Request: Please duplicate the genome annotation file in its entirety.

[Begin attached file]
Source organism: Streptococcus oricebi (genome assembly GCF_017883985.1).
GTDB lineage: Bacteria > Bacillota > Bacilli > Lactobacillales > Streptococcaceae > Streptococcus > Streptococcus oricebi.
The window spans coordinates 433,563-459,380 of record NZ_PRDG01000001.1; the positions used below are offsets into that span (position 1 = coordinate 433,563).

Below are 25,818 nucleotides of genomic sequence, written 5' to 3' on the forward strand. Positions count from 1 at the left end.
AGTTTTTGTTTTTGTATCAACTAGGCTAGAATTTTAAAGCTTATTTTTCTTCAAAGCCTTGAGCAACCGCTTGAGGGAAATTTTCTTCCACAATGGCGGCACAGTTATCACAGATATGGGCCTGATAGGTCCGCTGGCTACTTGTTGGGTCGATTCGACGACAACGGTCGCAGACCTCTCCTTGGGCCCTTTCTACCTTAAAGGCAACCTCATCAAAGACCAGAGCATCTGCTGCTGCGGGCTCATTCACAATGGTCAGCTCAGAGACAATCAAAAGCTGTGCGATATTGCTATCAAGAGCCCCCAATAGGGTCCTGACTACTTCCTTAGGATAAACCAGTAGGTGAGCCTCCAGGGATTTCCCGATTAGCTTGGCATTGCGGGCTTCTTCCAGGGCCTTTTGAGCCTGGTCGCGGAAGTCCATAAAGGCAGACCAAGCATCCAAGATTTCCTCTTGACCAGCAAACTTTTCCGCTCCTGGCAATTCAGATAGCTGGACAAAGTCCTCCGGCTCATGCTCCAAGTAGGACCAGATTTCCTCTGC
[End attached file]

Source organism: Streptococcus oricebi (genome assembly GCF_017883985.1).
GTDB lineage: Bacteria > Bacillota > Bacilli > Lactobacillales > Streptococcaceae > Streptococcus > Streptococcus oricebi.
The window spans coordinates 433,563-459,380 of record NZ_PRDG01000001.1; the positions used below are offsets into that span (position 1 = coordinate 433,563).

Below are 25,818 nucleotides of genomic sequence, written 5' to 3' on the forward strand. Positions count from 1 at the left end.
AGTTTTTGTTTTTGTATCAACTAGGCTAGAATTTTAAAGCTTATTTTTCTTCAAAGCCTTGAGCAACCGCTTGAGGGAAATTTTCTTCCACAATGGCGGCACAGTTATCACAGATATGGGCCTGATAGGTCCGCTGGCTACTTGTTGGGTCGATTCGACGACAACGGTCGCAGACCTCTCCTTGGGCCCTTTCTACCTTAAAGGCAACCTCATCAAAGACCAGAGCATCTGCTGCTGCGGGCTCATTCACAATGGTCAGCTCAGAGACAATCAAAAGCTGTGCGATATTGCTATCAAGAGCCCCCAATAGGGTCCTGACTACTTCCTTAGGATAAACCAGTAGGTGAGCCTCCAGGGATTTCCCGATTAGCTTGGCATTGCGGGCTTCTTCCAGGGCCTTTTGAGCCTGGTCGCGGAAGTCCATAAAGGCAGACCAAGCATCCAAGATTTCCTCTTGACCAGCAAACTTTTCCGCTCCTGGCAATTCAGATAGCTGGACAAAGTCCTCCGGCTCATGCTCCAAGTAGGACCAGATTTCCTCTGC